Jenkins started the trust four years ago, after meeting Marsha Weinstein, then the executive director of the Kentucky Commission on Women, at the 150th anniversary of the first Women's Rights Convention in Seneca Falls, N.Y.
It was there, in 1848, that Cady Stanton and Mott are widely credited with starting the women's rights movement by issuing "The Declaration of Sentiments," an echoing of the Declaration of Independence that "insists" that women "have immediate admission to all the rights and privileges which belong to them as citizens of the United States." It was signed by 68 women and 32 men, including the eminent African American thinker and writer Frederick Douglass.
After the 150th anniversary of that event--at which Hillary Clinton delivered the keynote speech and commemorated the work of six generations of Stanton women--Weinstein invited Jenkins' daughter, Elizabeth, to speak at a girls' leadership conference that she was sponsoring in Louisville, Ky. (Weinstein wanted to recruit Elizabeth because she had learned from Clinton's speech that she had written a chapter at the age of 13 about the family's legacy in a book, "33 Things Every Girl Should Know.")
From there a warm relationship began between the two women and a month later, Weinstein called Jenkins about jointly acquiring the suffragist "Votes for Women Collection" from Ceil and Chick Harris, elderly collectors from whom Weinstein had borrowed a handful of items that past summer for the Kentucky State Fair.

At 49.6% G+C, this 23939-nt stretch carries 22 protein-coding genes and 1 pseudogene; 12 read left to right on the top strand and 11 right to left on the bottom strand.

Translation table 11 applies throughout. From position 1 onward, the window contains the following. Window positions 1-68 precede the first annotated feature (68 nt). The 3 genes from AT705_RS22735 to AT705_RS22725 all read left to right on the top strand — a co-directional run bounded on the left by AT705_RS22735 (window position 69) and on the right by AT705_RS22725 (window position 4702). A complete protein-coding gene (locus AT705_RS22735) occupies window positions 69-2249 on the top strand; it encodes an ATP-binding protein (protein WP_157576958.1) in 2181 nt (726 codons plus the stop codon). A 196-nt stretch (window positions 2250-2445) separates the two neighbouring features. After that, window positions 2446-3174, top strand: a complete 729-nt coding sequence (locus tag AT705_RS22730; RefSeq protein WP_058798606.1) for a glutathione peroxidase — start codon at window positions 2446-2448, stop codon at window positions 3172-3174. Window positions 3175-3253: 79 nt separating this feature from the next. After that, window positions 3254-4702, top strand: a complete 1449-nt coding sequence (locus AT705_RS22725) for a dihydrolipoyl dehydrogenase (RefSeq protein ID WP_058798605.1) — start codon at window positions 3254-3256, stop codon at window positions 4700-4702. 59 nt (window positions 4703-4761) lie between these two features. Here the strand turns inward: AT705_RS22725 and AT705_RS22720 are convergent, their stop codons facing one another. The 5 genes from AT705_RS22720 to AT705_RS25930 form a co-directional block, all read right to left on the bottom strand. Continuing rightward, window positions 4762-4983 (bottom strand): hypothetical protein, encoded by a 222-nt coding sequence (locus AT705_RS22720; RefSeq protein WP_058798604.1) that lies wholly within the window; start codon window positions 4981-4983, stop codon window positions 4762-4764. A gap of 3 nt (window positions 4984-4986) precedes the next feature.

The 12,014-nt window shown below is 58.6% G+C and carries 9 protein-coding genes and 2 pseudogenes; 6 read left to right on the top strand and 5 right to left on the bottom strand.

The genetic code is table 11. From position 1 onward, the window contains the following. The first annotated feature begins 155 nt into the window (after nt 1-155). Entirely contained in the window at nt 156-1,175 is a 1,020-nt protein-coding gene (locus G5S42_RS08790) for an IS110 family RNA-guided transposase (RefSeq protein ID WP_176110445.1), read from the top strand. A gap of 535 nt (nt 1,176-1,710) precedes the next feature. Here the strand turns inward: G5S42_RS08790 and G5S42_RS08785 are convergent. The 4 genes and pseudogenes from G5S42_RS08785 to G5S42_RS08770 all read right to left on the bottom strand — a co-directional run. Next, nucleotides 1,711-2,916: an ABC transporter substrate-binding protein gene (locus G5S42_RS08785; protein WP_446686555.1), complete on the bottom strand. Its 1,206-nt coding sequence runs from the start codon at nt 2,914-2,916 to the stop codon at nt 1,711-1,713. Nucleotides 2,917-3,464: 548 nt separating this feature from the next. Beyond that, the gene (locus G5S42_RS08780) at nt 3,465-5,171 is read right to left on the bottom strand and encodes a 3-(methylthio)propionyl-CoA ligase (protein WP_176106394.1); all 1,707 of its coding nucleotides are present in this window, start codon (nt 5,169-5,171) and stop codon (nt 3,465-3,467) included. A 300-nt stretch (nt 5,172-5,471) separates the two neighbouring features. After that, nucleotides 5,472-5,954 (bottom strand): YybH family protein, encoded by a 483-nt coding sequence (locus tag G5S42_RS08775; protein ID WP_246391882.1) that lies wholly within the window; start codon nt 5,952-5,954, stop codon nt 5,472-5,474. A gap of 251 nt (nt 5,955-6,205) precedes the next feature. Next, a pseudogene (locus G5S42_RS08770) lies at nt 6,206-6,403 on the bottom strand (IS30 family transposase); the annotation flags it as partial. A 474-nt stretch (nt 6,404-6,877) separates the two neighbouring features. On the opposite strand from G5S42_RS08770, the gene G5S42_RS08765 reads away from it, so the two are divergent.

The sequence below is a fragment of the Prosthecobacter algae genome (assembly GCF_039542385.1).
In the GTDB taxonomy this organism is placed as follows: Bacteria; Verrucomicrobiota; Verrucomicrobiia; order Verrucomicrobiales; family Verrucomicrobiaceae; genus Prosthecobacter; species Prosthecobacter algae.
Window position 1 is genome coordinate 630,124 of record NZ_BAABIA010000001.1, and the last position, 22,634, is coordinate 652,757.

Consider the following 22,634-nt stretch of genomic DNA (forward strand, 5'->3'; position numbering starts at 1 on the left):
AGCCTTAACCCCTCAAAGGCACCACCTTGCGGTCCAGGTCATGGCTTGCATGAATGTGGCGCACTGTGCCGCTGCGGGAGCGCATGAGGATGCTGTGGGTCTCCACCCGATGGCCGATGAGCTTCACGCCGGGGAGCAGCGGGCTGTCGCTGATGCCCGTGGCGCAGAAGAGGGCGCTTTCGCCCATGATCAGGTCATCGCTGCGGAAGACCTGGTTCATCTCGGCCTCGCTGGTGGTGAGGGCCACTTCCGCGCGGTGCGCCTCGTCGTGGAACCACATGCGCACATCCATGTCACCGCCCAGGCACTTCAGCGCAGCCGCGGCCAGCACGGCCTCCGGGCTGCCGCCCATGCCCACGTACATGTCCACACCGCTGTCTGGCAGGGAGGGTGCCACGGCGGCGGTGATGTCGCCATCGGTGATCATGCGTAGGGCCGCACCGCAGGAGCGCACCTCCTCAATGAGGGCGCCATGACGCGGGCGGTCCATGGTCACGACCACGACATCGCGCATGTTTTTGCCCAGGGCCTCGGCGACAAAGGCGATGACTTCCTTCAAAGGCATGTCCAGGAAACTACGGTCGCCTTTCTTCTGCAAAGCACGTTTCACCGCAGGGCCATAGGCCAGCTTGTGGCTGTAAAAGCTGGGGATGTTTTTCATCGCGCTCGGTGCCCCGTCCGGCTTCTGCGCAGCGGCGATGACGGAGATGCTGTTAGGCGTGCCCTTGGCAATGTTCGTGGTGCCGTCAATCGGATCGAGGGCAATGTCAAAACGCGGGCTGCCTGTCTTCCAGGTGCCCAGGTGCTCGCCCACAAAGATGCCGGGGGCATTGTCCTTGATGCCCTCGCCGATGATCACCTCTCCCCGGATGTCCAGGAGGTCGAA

The Harrises, in their 70s and without children, couldn't bear to see the collection auctioned off piece by piece since they thought it had historic value as a whole. Weinstein and Jenkins mustered loans totaling $175,000 and used them to buy the collection, which in late 1999 became the basis for the not-for-profit trust.
Since acquiring the collection, Jenkins has been adding many suffrage memorabilia and, along the way, even fighting her own feminist battles. In a recent trip to Hudson, N.Y., for instance, Jenkins bought two historic World War II pieces.
"I still can't believe the conversation I had with a man while I was buying them," she fumed. "He said that women did not have a part in the war." Jenkins said she proceeded to remind the man that women kept the entire supply industry going during the war and that, if it hadn't been for women, men wouldn't have any planes or battleships.
Jenkins has a trove of family stories that aren't written down and part of the collection, but that do serve as footnotes to women's history.
Cady Stanton, she said, died 18 years before women were enfranchised on a federal level, so she died before her goal was reached. However, her great-granddaughter, Rhoda Barney Jenkins, was born on this same day in 1920, the very year the 19th Amendment was passed. It was like a posthumous double gift to Cady Stanton; the realization of her lifelong mission and another female descendant to help carry on her courageous work.
Rachel Stockman is entering Medill School of Journalism at Northwestern University in Evanston, Ill. She has interned at the Greenwich Time in Greenwich, Conn., Fox News in New York City and The Aspen Times in Aspen, Co.
Coline Jenkins-Sahlin can be reached about the collection at mailto:Cocococo@juno.com